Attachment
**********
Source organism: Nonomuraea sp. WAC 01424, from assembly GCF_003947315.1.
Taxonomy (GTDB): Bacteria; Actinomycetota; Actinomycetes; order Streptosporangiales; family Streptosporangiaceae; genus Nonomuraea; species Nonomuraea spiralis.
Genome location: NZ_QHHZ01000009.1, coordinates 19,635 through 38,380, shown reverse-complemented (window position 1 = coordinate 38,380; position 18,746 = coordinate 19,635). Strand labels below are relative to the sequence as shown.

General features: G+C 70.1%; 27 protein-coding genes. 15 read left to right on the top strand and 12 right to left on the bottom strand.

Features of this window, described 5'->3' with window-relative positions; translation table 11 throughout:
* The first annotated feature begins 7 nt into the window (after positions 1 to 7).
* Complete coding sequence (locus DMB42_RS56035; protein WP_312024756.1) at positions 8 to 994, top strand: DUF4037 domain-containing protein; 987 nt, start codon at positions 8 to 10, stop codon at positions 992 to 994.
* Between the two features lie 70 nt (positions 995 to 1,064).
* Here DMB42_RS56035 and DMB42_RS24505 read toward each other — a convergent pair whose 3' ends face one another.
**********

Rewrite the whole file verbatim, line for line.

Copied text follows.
Source organism: Nonomuraea sp. WAC 01424, from assembly GCF_003947315.1.
Taxonomy (GTDB): Bacteria; Actinomycetota; Actinomycetes; order Streptosporangiales; family Streptosporangiaceae; genus Nonomuraea; species Nonomuraea spiralis.
Genome location: NZ_QHHZ01000009.1, coordinates 19,635 through 38,380, shown reverse-complemented (window position 1 = coordinate 38,380; position 18,746 = coordinate 19,635). Strand labels below are relative to the sequence as shown.

General features: G+C 70.1%; 27 protein-coding genes. 15 read left to right on the top strand and 12 right to left on the bottom strand.

Features of this window, described 5'->3' with window-relative positions; translation table 11 throughout:
* The first annotated feature begins 7 nt into the window (after positions 1 to 7).
* Complete coding sequence (locus DMB42_RS56035; protein WP_312024756.1) at positions 8 to 994, top strand: DUF4037 domain-containing protein; 987 nt, start codon at positions 8 to 10, stop codon at positions 992 to 994.
* Between the two features lie 70 nt (positions 995 to 1,064).
* Here DMB42_RS56035 and DMB42_RS24505 read toward each other — a convergent pair whose 3' ends face one another.